I lived a fairly isolated existence for the first few years of my children’s lives.  One couple – friends of ours – even offered to babysit every year so that we could attend the office Christmas party.  This was much appreciated as we had no childcare option plan B.  A few dedicated friends and family members met up with us on a regular basis or kept in touch long distance.  I appreciate their efforts and thoughtfulness and hope I have been able to be as good of a friend in return.  Even though I did invite other friends to drop by over the months and years, many faded out of sight or stopped writing.  When I would write, like I had always done, to catch up and ask how things were going, I’d get short statements with no significant news and “how are you all doing?” in reply. Others came by to visit with my children after they were born but also faded away.  I heard about work obligations and how “busy-ness” and pressing obligations with family and friends was taking up all available time.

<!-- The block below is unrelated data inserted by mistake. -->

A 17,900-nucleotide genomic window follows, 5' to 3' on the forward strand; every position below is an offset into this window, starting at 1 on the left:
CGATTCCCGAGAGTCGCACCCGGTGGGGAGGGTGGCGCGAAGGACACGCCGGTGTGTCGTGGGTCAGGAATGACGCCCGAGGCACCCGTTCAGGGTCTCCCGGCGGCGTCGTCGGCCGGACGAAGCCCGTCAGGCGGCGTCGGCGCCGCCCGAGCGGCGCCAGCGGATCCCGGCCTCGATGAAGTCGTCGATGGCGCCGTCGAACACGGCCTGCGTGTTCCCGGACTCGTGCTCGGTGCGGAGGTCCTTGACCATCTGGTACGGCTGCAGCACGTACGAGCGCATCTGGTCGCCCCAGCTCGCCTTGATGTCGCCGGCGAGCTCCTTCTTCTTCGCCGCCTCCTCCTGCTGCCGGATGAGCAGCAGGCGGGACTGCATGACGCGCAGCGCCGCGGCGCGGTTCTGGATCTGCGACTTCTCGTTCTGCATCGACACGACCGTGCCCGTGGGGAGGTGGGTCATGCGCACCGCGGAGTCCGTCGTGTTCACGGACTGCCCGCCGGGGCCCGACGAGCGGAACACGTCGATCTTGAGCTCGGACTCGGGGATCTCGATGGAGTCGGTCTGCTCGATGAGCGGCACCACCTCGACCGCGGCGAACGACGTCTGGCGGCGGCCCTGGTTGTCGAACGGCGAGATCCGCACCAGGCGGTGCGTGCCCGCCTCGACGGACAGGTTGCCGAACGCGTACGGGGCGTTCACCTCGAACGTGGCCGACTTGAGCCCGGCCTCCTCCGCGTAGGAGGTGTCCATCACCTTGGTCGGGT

Got it.

For these reasons, I can’t emphasize enough how much I  appreciated the opportunity to connect with friends and family using social media.  Many friends who are near and dear to me live on the other side of the world.  Getting together regularly is simply not an option.  The ability to share information and exchange “hellos” and ideas was particularly helpful during my 4 months of bed rest. My friends share varied and unique content online that is mixed in with content posted by over 700 pages that I follow on social media.  Every day I learn something new just by reading my homepage.